UK Broadcasters Announce ‘Freely’, a Joint CTV Service

Tim Cross 18 September, 2023 

The BBC, ITV, Channel 4, and Channel 5 have announced this morning that they are developing a joint CTV offering called ‘Freely’, which is set for launch in 2024. The joint service, specifically designed for smart TVs, will carry free IP-delivered streams of the participating broadcasters’ channels, as well as on-demand content.

The project is being handled by Everyone TV, previously known as Digital UK, the organisation joint-owned by all of the above broadcasters which handles free TV platforms Freeview and Freesat. The aim is for Freely to come pre-built into new smart TVs, meaning users won’t have to download the app in order to access it.

Everyone TV actually already runs a streaming service fairly similar to Freely, called Freeview Play. Like Freely, Freeview Play hosts live channels and on-demand content from all of the UK’s major broadcasters.

But the live channels – while browsable within the Freeview Play interface – are only available to users with an aerial plugged into their TV set, since the content is still delivered via broadcast. With Freely, live channels will be delivered via IP.

Fighting for prominence in an IP-first future

The broadcasters involved say they’ve created Freely in preparation for an IP-first future.

Several broadcasters, the BBC included, have predicted that in the not-too distant future, all TV content will be IP-delivered. And indeed 15 percent of UK TV homes are already IP-only, according to Barb’s Establishment Survey.

In a world where a set-top box isn’t required for linear channels, it’s unclear who will own the core browsing interface which sits behind the live TV viewing experience. Several players already seem to be shaping up to play that role, namely the free ad-supported streaming TV providers, which provide a browsing experience akin to traditional TV.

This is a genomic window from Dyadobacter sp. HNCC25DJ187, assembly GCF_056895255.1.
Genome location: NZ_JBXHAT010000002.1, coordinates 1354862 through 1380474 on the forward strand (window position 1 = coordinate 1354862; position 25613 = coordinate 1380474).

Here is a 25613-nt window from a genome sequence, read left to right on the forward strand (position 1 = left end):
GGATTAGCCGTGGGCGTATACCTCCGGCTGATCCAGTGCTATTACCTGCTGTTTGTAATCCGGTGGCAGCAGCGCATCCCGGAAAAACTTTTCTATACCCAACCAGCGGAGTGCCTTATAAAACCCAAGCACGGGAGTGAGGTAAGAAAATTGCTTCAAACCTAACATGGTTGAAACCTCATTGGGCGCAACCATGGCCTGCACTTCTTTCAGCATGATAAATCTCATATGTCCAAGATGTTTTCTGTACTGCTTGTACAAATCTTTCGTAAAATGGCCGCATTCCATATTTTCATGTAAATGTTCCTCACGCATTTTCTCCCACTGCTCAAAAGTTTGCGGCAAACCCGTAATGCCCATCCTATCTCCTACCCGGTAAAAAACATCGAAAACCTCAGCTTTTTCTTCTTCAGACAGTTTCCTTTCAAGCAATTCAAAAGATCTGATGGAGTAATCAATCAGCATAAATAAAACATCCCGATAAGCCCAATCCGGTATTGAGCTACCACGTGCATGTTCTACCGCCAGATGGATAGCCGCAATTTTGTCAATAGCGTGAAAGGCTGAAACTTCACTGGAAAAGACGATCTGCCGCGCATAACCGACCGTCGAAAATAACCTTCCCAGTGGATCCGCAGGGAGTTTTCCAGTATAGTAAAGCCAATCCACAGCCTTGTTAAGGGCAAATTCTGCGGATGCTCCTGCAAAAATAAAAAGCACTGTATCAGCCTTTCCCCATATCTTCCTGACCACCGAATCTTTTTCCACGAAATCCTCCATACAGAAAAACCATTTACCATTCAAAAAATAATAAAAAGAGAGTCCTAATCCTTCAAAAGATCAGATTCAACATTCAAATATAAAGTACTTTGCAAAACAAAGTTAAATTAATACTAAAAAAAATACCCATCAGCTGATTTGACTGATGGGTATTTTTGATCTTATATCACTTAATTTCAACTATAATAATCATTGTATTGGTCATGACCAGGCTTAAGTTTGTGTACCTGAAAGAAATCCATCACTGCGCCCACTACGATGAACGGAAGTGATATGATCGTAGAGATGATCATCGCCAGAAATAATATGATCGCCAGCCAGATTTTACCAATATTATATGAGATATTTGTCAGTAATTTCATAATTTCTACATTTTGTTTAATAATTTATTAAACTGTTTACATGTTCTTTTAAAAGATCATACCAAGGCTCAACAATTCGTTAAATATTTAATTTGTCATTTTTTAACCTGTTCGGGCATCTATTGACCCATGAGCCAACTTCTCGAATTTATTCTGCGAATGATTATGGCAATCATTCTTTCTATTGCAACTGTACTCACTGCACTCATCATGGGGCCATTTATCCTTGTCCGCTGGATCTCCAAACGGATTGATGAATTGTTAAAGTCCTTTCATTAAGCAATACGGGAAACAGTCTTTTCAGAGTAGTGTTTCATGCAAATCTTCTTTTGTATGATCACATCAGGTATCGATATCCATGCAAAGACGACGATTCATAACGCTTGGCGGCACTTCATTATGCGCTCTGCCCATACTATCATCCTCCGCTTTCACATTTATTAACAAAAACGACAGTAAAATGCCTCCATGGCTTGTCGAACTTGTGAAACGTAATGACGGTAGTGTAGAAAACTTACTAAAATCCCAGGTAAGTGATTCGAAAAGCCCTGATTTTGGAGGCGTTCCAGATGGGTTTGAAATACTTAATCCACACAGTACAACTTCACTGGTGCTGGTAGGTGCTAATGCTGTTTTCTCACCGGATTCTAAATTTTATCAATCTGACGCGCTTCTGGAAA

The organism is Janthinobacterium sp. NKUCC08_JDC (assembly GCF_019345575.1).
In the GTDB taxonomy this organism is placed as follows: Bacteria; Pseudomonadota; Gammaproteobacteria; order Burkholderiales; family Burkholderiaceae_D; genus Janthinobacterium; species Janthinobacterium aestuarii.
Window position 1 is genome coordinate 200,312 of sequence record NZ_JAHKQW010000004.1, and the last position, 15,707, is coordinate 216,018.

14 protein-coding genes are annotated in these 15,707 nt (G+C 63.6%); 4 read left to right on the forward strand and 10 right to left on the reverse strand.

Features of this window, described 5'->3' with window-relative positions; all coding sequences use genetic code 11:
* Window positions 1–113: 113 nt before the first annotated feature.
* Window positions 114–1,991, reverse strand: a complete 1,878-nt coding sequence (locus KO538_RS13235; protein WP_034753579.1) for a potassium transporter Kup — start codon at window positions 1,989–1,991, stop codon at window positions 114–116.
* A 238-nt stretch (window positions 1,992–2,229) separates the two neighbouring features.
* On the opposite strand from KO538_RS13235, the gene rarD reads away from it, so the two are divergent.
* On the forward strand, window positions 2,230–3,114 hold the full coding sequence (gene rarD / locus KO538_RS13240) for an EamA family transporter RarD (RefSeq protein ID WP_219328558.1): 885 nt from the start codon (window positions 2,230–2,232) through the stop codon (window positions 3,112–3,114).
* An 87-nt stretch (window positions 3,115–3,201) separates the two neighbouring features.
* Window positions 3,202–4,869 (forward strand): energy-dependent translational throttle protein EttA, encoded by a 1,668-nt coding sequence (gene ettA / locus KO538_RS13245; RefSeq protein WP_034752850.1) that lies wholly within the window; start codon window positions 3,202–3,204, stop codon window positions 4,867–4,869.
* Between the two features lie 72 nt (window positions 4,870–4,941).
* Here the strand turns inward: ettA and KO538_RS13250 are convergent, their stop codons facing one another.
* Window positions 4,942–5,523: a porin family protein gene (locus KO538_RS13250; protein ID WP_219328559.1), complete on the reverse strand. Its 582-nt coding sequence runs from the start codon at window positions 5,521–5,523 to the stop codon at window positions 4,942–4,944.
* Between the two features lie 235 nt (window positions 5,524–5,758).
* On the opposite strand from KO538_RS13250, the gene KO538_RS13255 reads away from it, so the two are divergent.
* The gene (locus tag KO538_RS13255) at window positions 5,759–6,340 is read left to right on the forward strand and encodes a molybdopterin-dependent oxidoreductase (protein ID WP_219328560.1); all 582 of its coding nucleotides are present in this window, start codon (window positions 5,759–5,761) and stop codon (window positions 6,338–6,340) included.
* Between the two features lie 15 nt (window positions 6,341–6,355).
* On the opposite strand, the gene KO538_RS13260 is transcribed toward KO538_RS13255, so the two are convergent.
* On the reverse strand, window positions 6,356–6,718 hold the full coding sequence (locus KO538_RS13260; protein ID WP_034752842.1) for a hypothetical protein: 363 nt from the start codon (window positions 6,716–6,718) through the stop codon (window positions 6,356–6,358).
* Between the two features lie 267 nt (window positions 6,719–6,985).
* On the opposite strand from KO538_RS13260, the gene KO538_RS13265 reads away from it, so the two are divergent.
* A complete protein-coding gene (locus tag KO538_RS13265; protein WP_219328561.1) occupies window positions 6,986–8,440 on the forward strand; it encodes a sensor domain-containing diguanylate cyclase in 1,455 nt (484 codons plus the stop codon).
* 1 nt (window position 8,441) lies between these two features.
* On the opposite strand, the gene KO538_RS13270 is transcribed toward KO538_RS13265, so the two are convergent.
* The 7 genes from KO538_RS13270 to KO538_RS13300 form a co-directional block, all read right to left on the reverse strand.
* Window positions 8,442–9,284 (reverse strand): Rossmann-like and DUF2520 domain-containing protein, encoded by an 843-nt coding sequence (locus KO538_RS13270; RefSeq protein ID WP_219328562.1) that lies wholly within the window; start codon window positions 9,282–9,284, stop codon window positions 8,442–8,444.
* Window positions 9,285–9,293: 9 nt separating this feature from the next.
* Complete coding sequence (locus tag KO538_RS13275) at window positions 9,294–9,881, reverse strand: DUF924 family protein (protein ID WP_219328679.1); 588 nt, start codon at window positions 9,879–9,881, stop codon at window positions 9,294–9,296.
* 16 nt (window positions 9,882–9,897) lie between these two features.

With Freely, the UK’s broadcasters are staking their claim to this role. The press release announcing the project stated that Freely will host the PSBs channels, but also other free-to-air channels, indicating that it will hold live channels from other broadcasters too.

By owning the interface themselves, the broadcasters will be able to ensure their own prominence within it, appearing as the first channels a user scrolls through (as is the case on traditional linear TV). And the app itself will also be assured prominence on smart TVs and connected devices, since this will be mandated by upcoming UK laws.

Known unknowns

While the news is hugely significant, there are still plenty of questions around what exactly the service will end up looking like, and how it will work from an advertising perspective.

While Freeview Play presents all the PSBs content in one place, the user experience is still quite fragmented. When users click to play a piece of content they’re led back to the relevant broadcaster’s own streaming app, and the content is played from there. This design made it easier for broadcasters to commit to the service without worrying too much about cannibalising their own streaming services.

But that presumably won’t be the case for the live portion of Freely. The broadcasters say that Freely aims to replicate the traditional live TV viewing experience. It’s hard to see how this would be compatible with a model where live TV is delivered via each broadcaster’s own app, meaning it will likely have to be run from Freely itself.

This then raises questions around who will control the ad experience within Freely, and whether broadcasters will be able to run targeted ads during these live streams, as is sometimes the case on live viewing on their own apps.

The other major unknown is what other types of content providers might be allowed to run channels on Freely in the future. The growth of FAST has made it much easier to spin up and wind down linear channels, bringing a whole range of new content providers into the space. Whether these players, who aren’t a part of the traditional TV world, might eventually be invited onto Freely remains to be seen.

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About the Author:

Tim Cross is Assistant Editor at VideoWeek.
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